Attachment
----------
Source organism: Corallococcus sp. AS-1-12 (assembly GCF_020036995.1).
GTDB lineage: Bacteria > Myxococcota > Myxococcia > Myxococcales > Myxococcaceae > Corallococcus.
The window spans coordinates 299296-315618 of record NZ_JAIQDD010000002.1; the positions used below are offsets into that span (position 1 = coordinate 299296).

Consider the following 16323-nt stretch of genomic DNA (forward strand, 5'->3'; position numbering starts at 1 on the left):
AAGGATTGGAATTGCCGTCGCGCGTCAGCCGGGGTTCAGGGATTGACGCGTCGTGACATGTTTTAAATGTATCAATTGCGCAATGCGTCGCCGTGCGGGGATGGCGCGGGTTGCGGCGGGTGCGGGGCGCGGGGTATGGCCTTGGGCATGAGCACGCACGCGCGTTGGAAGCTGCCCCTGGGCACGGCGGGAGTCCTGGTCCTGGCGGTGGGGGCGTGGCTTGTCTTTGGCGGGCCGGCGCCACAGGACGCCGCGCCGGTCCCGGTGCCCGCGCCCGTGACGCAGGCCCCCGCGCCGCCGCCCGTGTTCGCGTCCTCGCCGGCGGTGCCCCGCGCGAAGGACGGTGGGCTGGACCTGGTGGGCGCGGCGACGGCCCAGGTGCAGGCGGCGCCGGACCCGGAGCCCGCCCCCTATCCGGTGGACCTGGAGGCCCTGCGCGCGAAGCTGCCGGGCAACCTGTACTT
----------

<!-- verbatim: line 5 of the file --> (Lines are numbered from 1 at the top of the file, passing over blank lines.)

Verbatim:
AAGGATTGGAATTGCCGTCGCGCGTCAGCCGGGGTTCAGGGATTGACGCGTCGTGACATGTTTTAAATGTATCAATTGCGCAATGCGTCGCCGTGCGGGGATGGCGCGGGTTGCGGCGGGTGCGGGGCGCGGGGTATGGCCTTGGGCATGAGCACGCACGCGCGTTGGAAGCTGCCCCTGGGCACGGCGGGAGTCCTGGTCCTGGCGGTGGGGGCGTGGCTTGTCTTTGGCGGGCCGGCGCCACAGGACGCCGCGCCGGTCCCGGTGCCCGCGCCCGTGACGCAGGCCCCCGCGCCGCCGCCCGTGTTCGCGTCCTCGCCGGCGGTGCCCCGCGCGAAGGACGGTGGGCTGGACCTGGTGGGCGCGGCGACGGCCCAGGTGCAGGCGGCGCCGGACCCGGAGCCCGCCCCCTATCCGGTGGACCTGGAGGCCCTGCGCGCGAAGCTGCCGGGCAACCTGTACTT